This story is based on events that happened to me many years ago, and would later be the inspiration for my first novel, Under the Black Sand.
It was around an hour after midnight in late summer of 1988 when I drove out of the city to spend the weekend with my grandparents. They lived on a farm around 45 minutes away. The first part of the drive took you across the mountains that separate Reykjavík from the farmlands on the south coast.
Alone in the car, I turned up the music and enjoyed the darkness and solitude on the road. I passed the old house where my father had died, the lake opposite, the old shop where people bought hot dogs, located close to the Ghost Hills. I continued through what they call the Pig’s Lava Fields, probably driving too fast. Never stopping to wonder who the pigs were, or the ghosts. I was just enjoying having my driver’s license and being able to play music loud.
Right after passing the old ski resort, the car climbed the slope up to the highest part of the route. As I reached the top, a woman was standing alone by the side of the road. It was dark, but the headlights made her almost glow in the dark. It was too late to stop. The car sped past her, but I pressed the brakes and looked in the rear-view mirror. Couldn’t see her.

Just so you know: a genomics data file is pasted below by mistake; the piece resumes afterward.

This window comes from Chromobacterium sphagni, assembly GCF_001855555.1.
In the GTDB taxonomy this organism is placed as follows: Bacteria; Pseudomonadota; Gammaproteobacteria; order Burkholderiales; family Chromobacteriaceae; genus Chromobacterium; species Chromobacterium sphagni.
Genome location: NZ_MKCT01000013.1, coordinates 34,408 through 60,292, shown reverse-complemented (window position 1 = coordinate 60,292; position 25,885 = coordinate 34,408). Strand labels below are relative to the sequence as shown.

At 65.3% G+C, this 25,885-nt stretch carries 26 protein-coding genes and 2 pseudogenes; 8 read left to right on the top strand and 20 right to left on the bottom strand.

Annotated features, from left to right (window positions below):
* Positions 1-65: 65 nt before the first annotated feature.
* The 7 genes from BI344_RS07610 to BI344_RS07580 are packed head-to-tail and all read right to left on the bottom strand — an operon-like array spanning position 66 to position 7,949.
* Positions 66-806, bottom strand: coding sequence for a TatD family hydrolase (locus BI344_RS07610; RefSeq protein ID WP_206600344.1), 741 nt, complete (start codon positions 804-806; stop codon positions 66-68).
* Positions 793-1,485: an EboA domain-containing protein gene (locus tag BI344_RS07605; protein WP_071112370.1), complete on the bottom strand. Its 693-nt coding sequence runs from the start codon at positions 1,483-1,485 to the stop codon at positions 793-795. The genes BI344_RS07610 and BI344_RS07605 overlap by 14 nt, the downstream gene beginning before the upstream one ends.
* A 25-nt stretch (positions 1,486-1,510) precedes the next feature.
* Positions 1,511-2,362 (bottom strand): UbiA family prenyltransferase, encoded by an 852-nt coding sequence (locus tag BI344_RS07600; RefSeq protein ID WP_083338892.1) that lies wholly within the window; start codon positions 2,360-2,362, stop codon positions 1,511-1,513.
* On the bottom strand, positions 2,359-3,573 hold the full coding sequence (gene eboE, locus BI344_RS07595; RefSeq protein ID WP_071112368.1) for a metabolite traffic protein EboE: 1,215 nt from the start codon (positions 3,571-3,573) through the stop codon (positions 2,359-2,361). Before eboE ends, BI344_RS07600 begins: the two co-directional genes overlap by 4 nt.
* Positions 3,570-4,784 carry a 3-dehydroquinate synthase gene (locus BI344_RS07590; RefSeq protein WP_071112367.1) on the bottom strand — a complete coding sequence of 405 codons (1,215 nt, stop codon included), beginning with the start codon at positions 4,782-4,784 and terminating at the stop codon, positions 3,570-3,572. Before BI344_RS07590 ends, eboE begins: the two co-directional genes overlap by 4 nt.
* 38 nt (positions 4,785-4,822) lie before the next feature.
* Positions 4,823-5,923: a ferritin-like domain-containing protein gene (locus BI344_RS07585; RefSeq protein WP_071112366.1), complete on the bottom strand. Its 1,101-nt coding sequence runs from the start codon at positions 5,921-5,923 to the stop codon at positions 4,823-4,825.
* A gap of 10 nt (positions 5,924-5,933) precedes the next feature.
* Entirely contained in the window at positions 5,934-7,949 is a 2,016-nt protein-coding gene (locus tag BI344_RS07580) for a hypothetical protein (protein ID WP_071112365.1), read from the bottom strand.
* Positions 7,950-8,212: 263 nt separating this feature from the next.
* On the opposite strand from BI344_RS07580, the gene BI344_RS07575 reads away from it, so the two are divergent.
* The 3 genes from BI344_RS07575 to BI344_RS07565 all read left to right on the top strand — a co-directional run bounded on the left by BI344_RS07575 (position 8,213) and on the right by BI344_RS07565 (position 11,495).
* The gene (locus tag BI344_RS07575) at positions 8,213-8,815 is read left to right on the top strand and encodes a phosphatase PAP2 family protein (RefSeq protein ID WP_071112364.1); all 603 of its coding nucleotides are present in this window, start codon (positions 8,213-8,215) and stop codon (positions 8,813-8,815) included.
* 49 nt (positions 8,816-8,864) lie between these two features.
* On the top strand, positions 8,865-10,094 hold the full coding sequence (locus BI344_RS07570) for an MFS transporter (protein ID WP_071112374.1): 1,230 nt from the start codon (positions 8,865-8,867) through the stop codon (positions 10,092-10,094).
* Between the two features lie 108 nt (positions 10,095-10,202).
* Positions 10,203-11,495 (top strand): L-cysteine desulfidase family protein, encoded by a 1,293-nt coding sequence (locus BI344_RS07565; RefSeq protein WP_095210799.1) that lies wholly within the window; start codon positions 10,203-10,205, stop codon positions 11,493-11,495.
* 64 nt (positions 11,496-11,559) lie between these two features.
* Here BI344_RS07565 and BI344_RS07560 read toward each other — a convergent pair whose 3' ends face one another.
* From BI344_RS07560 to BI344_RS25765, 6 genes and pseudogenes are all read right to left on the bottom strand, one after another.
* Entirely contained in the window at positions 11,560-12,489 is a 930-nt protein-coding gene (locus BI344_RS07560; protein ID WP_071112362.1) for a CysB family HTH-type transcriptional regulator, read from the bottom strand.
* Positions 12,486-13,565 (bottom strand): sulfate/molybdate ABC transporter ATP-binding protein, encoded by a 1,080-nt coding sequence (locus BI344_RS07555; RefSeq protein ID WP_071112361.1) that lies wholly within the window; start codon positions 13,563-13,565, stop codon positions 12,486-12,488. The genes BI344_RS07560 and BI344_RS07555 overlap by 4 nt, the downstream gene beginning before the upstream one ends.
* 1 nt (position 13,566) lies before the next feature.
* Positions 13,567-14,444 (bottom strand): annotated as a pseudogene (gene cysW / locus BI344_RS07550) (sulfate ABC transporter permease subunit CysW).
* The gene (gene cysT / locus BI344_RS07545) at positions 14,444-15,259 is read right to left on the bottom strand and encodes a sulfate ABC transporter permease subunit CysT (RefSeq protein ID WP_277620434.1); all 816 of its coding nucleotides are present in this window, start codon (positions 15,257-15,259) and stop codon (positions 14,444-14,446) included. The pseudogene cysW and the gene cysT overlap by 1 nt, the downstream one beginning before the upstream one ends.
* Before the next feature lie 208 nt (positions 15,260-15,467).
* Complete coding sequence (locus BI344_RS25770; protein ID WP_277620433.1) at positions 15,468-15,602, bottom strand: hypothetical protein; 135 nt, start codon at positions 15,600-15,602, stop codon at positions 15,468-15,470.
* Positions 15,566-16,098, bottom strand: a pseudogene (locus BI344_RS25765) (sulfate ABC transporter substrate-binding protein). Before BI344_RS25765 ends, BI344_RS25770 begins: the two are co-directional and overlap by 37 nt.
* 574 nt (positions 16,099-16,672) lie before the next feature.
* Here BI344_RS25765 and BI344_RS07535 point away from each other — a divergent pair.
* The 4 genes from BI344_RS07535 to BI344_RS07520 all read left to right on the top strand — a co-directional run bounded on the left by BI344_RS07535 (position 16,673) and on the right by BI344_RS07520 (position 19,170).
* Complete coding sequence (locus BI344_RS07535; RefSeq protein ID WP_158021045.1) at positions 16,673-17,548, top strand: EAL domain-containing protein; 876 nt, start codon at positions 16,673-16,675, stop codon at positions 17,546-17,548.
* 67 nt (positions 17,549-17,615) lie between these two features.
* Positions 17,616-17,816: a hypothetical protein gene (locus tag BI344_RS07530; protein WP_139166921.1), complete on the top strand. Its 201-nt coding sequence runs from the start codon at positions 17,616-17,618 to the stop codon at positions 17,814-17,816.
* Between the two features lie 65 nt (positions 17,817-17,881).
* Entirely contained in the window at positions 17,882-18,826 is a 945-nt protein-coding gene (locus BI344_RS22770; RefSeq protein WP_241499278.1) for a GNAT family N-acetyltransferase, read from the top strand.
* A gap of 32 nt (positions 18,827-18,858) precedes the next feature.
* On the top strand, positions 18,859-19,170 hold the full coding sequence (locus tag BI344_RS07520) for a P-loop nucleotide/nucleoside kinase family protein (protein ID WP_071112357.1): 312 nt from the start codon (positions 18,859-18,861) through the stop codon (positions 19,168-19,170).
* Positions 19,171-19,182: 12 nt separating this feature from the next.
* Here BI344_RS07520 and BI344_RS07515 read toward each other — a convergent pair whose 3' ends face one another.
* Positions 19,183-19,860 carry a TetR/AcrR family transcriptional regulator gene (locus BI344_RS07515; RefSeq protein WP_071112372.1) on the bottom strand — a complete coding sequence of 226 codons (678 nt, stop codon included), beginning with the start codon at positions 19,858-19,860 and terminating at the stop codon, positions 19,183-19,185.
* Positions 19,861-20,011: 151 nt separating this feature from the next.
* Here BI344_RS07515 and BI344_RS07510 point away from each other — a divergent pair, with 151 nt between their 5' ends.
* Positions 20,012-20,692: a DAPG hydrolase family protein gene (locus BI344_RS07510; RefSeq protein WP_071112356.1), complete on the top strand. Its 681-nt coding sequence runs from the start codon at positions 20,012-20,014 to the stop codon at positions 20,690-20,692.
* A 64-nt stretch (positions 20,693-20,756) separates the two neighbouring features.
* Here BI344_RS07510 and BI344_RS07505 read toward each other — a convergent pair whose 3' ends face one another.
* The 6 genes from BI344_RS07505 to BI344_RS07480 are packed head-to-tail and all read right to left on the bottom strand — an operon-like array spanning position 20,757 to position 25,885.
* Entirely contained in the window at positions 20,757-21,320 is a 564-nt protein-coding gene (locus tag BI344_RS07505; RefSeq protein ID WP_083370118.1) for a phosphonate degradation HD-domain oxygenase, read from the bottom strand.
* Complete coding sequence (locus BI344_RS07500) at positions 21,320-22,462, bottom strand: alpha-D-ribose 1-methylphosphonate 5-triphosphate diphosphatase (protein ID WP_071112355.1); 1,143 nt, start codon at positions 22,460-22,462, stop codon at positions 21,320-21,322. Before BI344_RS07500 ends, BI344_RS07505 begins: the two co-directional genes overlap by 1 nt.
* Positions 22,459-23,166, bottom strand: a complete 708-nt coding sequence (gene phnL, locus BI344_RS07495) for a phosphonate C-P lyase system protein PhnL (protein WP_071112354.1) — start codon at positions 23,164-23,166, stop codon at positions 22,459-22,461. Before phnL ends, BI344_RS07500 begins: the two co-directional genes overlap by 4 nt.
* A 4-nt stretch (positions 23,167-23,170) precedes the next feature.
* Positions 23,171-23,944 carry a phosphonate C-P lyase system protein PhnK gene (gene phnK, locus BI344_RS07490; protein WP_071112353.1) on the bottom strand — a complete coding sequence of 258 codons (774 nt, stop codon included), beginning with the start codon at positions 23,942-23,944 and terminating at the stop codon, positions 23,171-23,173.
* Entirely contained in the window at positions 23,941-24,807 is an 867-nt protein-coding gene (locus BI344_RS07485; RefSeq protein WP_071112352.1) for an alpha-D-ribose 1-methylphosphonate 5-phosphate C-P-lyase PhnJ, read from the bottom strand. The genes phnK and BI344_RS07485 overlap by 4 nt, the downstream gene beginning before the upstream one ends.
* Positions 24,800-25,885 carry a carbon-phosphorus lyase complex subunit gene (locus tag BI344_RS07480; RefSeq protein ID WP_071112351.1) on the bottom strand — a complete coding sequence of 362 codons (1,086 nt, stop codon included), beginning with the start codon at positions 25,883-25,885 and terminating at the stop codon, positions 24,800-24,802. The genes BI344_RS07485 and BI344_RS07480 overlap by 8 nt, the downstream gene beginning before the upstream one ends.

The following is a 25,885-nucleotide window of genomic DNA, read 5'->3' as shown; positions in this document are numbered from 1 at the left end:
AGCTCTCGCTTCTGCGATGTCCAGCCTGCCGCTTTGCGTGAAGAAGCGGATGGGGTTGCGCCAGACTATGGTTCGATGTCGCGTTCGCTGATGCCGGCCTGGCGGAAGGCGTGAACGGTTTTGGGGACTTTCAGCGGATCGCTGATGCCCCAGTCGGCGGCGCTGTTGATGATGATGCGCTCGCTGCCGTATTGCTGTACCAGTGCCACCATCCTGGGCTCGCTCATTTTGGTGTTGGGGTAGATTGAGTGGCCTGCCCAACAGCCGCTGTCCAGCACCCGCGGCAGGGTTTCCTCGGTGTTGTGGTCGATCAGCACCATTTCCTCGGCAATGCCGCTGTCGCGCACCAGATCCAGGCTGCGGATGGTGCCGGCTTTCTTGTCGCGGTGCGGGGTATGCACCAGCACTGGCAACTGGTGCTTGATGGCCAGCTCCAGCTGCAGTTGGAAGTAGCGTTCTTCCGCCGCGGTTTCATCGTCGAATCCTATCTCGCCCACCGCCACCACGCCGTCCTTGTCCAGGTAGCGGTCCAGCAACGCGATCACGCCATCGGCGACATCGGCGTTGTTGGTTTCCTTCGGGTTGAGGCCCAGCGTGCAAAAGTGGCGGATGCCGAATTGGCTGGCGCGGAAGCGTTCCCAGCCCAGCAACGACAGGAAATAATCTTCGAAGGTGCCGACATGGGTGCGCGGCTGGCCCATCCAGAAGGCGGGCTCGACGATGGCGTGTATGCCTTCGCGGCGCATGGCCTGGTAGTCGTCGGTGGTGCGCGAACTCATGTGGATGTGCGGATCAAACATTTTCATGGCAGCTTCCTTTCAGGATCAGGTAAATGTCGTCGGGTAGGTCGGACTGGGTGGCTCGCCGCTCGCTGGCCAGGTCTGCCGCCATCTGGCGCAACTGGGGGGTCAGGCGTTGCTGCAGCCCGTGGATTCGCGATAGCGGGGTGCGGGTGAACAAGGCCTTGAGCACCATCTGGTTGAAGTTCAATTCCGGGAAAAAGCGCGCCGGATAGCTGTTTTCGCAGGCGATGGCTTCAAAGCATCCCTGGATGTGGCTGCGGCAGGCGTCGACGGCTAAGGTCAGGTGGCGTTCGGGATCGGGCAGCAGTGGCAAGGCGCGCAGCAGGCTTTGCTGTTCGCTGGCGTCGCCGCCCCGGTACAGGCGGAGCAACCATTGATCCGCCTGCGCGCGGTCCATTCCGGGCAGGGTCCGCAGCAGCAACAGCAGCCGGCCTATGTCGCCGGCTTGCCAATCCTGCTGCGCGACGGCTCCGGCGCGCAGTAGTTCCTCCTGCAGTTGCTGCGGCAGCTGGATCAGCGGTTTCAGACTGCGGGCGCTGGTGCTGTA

What would a young woman be doing on her own on top of a mountain, in the middle of nowhere, in the middle of the night? Maybe she was in trouble? Had there been an accident? I stopped, reversed, and backed up to the place she’d been standing and got out of the car.
Nobody there. I looked around and saw nobody. Down below, a small house stood, but there was no movement there, no lights. There were no signs of an accident, no skid marks.
There was no doubt she’d been there. I was absolutely sure of it. I’d seen her. She had dark hair, was average height, slender and wearing a hospital uniform, like a nurse. I saw her in detail. She was as real as anything I’d ever seen.
Where had she gone?
This was pointless. There was nobody here. I was crazy, I had to be. Giving up, I got back into the car and drove off. Slower this time. No music. I couldn’t get the girl by the road out of my head. Half an hour later I was at the farm. I got inside and went to bed.
My grandfather was in the kitchen as I got out of bed. He’d already milked the cows and was brewing coffee for himself. I sat down at the table and he handed me a cup. ‘How was the trip last night,’ he asked and smiled?
‘Interesting,’ I replied.
He looked at me, and I wondered whether to tell him about the girl. He would think I was mad. But then, he loved interesting stories, so I decided to tell him.
He listened as I explained how I’d seen the girl by the road.
‘Was it just after the ski resort?’ he asked.
I hadn’t told him where it happened, so it was surprising to hear him pinpoint the exact location. I confirmed that’s where I’d seen her.
‘She was standing by the side of the road, you say? On the right-hand side as you drive up the hill? Actually, at the top of the hill, as you reach the high plateau? That’s where you saw her, right?’